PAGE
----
Rosenthal emphasized that the acceleration of clinical efficacy trials is critical to developing a vaccine, and that this will require increased industry cooperation, the mobilization of resources, the expansion of the current vaccine pipeline and robust preclinical studies.
In a concurrent session, Rupert Kaul delivered an overview of prevention options, noting that, while the best way to reduce HIV exposure is for HIV-positive partners to take ARVs, the most usual outcome of HIV exposure is to not get infected. His talk focused on why some exposures to HIV do not result in infection and how prevention strategies can take advantage of this fact.
Kaul explained that all sexual transmission of HIV occurs across mucosal membranes. Because of this, prevention strategies involve reducing HIV exposure through condom use and ARVs as well as protecting the integrity of the membrane by avoiding inflammation or irritation caused by STDs and hyperosmolar lubricants. Irritation and inflammation cause breaks in the mucosal barrier and bring more HIV-susceptible cells to the mucosa. Kaul also noted that drug interventions like PrEP may prove easier to use than topical creams and microbicides.
Speaking in the same concurrent session, Darrell Tan reviewed the basics of biomedical HIV prevention tools, including PEP and PrEP. Post-exposure prophylaxis (PEP) refers to the use of ARVs for 28 days immediately after a potential exposure to HIV, whereas pre-exposure prophylaxis (PrEP) refers to the use of either oral or topical ARVs before exposure.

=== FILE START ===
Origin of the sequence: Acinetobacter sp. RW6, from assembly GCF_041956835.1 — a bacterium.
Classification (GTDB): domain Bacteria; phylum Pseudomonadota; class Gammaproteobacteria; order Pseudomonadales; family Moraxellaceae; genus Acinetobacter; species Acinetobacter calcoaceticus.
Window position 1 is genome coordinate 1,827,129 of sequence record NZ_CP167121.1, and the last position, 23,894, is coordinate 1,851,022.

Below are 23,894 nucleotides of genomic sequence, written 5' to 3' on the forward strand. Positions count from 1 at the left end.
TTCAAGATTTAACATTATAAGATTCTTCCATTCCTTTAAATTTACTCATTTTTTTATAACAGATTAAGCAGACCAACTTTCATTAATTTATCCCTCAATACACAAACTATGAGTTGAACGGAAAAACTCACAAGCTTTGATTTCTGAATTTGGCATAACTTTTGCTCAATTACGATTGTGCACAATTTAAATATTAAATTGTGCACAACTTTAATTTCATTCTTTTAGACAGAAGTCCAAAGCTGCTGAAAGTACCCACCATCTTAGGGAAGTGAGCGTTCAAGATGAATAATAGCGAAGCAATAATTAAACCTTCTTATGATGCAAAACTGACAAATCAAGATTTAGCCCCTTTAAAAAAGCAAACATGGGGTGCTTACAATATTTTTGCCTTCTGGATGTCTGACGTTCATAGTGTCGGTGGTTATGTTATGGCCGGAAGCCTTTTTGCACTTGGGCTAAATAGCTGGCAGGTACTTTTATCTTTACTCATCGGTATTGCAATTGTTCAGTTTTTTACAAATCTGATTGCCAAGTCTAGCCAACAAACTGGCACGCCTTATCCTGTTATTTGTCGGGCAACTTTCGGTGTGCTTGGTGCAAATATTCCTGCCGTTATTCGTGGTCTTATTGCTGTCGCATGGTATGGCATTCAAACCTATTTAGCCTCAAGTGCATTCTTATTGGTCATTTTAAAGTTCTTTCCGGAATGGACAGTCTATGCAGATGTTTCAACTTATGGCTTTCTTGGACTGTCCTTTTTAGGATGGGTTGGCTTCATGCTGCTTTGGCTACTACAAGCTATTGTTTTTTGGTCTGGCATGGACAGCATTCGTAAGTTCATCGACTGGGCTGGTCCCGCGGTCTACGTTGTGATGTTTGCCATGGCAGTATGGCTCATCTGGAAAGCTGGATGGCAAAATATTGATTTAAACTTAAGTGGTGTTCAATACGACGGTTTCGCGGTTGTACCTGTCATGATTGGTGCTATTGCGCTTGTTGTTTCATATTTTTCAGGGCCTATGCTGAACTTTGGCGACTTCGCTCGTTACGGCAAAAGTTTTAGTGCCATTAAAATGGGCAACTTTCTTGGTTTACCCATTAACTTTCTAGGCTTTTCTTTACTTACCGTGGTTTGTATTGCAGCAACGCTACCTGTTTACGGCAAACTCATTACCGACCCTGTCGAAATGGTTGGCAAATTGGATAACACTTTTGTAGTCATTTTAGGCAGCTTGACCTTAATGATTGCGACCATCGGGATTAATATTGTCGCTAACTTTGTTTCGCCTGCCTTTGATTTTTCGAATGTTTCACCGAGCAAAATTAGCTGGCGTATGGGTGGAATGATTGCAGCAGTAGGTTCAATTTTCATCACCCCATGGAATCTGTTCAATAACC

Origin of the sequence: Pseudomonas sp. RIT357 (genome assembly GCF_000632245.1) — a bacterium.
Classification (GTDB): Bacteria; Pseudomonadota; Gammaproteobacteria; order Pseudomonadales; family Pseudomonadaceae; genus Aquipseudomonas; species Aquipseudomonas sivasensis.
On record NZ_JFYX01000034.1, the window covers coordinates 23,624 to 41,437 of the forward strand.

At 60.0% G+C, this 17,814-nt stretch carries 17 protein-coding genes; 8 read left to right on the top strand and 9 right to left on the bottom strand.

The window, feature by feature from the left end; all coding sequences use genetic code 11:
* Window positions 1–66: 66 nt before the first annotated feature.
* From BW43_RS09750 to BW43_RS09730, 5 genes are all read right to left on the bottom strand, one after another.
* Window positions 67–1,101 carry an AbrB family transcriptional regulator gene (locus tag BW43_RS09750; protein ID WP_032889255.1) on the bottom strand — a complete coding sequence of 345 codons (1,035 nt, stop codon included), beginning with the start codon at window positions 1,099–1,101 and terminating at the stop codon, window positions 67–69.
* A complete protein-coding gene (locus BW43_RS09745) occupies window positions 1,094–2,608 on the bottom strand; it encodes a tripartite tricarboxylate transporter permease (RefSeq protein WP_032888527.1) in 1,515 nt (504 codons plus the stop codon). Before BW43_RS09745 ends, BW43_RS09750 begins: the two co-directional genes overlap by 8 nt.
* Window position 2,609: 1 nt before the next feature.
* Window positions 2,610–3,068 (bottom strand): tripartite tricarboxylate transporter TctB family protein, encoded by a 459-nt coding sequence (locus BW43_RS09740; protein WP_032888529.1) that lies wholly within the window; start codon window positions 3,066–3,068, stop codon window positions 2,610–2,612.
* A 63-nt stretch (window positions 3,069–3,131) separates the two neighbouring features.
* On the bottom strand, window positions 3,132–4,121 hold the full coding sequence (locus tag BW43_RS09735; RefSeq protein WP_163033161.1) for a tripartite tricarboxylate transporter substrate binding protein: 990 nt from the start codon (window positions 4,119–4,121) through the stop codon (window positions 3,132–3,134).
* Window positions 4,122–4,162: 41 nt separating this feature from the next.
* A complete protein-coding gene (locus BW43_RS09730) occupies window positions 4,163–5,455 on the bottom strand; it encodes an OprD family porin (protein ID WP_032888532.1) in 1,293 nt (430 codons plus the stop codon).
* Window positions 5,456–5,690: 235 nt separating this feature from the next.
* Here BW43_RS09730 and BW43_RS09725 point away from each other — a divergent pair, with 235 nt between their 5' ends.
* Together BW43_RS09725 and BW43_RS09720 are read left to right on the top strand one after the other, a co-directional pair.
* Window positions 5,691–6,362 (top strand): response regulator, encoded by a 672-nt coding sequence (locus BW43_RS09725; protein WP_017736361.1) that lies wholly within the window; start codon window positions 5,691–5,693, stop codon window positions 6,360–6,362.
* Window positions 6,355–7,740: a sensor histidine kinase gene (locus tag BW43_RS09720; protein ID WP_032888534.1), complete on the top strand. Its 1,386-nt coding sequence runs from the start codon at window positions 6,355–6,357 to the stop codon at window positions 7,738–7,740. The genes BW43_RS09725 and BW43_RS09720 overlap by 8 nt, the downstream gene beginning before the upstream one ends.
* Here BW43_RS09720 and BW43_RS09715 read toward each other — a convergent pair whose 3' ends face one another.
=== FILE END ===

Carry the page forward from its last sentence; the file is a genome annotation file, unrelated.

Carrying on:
Tan discussed a recent study into one topical form of PrEP - tenofovir gel - for HIV prevention in women. The study showed a 39% reduction in transmission when the gel was applied 12 hours before and after sexual exposure.
Oral PrEP trials have shown efficacy in men who have sex with men, heterosexual men and women, and people who use injection drugs. Tan emphasized that results show PrEP works when taken, and explained that researchers can correlate drug levels with adherence patterns. People who take 4-7 tablets each week had up to a 100% risk reduction; those who took fewer saw a reduction of 44%-84%.
Tan noted that questions remain about PrEP dosage levels, the relationship between adherence and HIV protection for vaginal and injection drug-related exposures to HIV and what level of adherence would be necessary for PrEP to protect against genital herpes.